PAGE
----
Using the Color Correction Compositing Node in Blender

Learn to use the color correction compositing node for fine tune control

The Color Correction node allows you to adjust the highlights, midtones, and shadows of your render to perfect the final result. However, it is much more than just adjusting a few sliders and gives you a lot of power.

This tutorial gives you a detailed explanation of each aspect of the Color Correction compositing node. Introducing Gain, Gamma, Lift, and Slope, Power, Offset color grading algorithms.

If you’re new to color correction, color management, and compositing in general then I highly recommend you check out our Compositing in Blender training series.


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22 Responses to “Using the Color Correction Compositing Node in Blender”
  1. Posts: 15
    ng-material says:

    great stuff bartek,really enjoy your tutorials,very clear,I am the “2nd” kind of artist who likes to know what things do.Was waiting for this,was sad that it wasn’t included in the compositing dvd,but I think the dvd was made just before this node was added.

    It would be nice if you could go through an explain the cycles nodes and what they do,just like you did in the free composting tutorials and dvd,but I guess your expertise lie in the compositor.Just an idea for future free/citizen/dvd tutorials…

  2. Posts: 5
    Anthony says:

    Very useful bit of information–I might even find myself using the color correction node more, now that I understand it better. 😀

  3. Posts: 7
    Anonymous says:

    Hi Bartek,

    Just wanted to say that your teaching style is one of the best I’ve EVER seen. Thank you very much for your tutorials. Your DVD about compositing is also a masterpiece.

  4. Posts: 4


    The names make no sense at all, but this is great for some fine tuning work.

  5. Posts: 6
    Pascal says:

    Any chance for some more Blender->After Effects Tutorials from you? :-)

  6. Posts: 67

    Awesome. Bartek, I love your tutorials; you’re so thorough in your explanations. Keep up the great work!

  7. Posts: 13

    Where are histograms? It’s almost impossible to talk about color correction without seeing them!

    • Posts: 54

      When you view output in image editor, you can hit “T” and you have histogram, scopes and all other useful stuff. In this video I didn’t focus on that. I only wanted to analyze one single node. It’s not the tutorial about color correction, but about “color correction” node.

      • Posts: 13

        Don’t get me wrong, I appreciate your effort in explaining this, but you can’t seperate color correction from color correction tools, and node is a tool. This is a tutorial for people who maybe have never before used color correction and don’t know what those parameters do.. and visual feedback – histograms, is a “must have” thing to understand what exactly happens when you move a slider. It’s much easier to understand things if you have visual feedback.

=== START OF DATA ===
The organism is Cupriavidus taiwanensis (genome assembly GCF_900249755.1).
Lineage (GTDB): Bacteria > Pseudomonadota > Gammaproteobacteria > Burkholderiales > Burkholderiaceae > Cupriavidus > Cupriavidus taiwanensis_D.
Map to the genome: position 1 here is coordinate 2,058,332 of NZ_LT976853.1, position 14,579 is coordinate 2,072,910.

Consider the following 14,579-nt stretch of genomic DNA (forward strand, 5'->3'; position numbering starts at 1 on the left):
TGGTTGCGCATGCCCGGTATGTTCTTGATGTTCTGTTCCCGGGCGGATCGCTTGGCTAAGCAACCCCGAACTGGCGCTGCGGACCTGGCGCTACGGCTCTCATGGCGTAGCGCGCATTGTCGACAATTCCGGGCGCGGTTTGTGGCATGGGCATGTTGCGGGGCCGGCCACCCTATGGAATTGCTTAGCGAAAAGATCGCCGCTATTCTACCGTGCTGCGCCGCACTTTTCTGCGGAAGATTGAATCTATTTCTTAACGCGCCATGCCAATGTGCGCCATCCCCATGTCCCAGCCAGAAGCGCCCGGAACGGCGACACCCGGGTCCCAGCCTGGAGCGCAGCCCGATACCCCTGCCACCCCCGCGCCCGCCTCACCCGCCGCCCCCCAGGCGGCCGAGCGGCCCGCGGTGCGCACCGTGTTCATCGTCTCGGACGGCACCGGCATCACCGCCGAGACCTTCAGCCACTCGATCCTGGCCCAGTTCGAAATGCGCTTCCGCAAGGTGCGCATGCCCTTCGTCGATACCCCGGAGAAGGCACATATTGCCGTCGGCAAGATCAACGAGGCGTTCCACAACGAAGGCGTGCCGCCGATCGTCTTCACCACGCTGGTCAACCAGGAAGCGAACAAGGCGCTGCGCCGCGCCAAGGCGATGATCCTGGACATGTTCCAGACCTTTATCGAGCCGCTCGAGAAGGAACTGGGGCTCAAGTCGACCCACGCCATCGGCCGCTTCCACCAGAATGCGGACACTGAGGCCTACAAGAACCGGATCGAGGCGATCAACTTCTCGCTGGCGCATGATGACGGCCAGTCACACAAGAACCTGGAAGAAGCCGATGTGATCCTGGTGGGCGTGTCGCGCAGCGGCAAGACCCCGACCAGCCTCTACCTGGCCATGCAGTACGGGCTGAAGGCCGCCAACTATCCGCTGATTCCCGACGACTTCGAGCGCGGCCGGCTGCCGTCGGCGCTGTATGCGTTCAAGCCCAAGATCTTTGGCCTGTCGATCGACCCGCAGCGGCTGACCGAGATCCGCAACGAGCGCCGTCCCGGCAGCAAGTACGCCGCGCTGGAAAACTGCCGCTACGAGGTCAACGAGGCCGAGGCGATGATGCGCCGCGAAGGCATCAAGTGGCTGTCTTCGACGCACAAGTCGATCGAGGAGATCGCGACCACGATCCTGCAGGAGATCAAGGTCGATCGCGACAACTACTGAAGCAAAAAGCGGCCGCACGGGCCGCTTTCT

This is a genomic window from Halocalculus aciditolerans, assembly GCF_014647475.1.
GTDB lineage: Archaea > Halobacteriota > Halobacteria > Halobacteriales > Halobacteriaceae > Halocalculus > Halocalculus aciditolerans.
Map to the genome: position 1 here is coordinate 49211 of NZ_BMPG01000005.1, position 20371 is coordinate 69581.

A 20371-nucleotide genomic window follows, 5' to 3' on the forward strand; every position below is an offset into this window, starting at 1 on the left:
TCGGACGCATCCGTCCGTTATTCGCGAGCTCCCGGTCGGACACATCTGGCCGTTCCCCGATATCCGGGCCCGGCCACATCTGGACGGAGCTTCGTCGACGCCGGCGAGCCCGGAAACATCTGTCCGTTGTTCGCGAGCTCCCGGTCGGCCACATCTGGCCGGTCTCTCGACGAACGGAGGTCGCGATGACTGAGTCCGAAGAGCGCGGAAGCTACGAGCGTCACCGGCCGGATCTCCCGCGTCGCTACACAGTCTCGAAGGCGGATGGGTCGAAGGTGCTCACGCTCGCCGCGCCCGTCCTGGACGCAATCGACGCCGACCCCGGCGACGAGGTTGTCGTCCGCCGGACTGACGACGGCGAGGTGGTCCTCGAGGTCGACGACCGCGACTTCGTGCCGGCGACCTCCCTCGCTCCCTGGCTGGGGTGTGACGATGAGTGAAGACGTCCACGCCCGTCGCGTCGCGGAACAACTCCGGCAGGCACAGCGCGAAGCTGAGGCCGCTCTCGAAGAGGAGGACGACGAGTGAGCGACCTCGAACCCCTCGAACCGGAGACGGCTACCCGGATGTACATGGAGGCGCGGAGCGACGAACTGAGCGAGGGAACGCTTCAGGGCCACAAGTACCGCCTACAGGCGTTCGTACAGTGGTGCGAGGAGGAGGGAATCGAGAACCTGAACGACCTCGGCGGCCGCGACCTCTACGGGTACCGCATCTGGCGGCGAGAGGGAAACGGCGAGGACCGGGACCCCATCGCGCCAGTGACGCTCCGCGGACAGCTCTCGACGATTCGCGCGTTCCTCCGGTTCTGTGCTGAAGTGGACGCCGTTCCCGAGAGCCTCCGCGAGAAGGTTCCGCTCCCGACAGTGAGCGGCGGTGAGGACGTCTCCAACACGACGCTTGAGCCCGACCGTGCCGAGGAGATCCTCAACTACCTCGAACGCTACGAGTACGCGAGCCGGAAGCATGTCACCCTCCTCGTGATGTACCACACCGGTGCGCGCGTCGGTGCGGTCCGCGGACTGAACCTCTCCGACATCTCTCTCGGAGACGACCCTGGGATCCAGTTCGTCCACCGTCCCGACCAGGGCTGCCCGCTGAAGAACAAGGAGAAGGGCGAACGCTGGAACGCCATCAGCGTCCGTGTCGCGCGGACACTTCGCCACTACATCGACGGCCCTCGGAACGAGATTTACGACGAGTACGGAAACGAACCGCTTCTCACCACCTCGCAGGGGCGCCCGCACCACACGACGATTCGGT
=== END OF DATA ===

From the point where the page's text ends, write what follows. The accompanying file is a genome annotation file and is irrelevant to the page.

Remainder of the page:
It would have not been hard to hit that “T” and at least leave it opened if not explain them.

  8. Posts: 5

    Bartek, you are the best. Compositing in Blender is absolutely amazing. The information that includes can be used beyond blender as I now apply this knowledge in After Effects too. Seriously you should consider publishing a book and a sequel to Compositing In Blender. Thank you.

    Erick Sandoval

      • Posts: 18

        I clicked on color and color correction isn’t there. I am using 2.65a I’ll just get it from the link you posted thank you

      • Posts: 54

        This is NOT a material node, but a COMPOSITING node. Take a look at the blue outline in the image I linked to. This shows that we are working in compositing nodes, not material.
        Render Engine doesn’t matter here.

  9. Posts: 5

    I’ve always wanted to be able to reverse the color correction node. I can do it with three separate color correctors, adjusting the gamma, gain and saturation, for example, then putting other comp nodes in between, and finally adding three more color corrector nodes with reciprocal vales in saturation, gain and then gamma, reversing the original correction.

    Why would I do this, you might ask? Sometimes I get footage in log color, shot on an alexa, RED camera or my Blackmagic Cinema Cameras. Applying a neutral grade at the start of my comp, doing the rest of the comp and then returning the whole thing to it’s original color for DI is how things are often done in the professional world of VFX.

    Blender does not make this easy at all. I could make a group node, but can’t figure out if it is even possible to expose the color corrector individual values to the inputs or outputs of the group.

    Any help, Bartek (or anyone else)?

  10. Posts: 5

    I might add, there is a separate gamma node, but no nodes for saturation, lift, gain or contrast. If that were the case, this would be a simple matter.

    And a LUT importer that could take me from Alexa log, or RED log, or whatever to Rec.709 and back would be nice.

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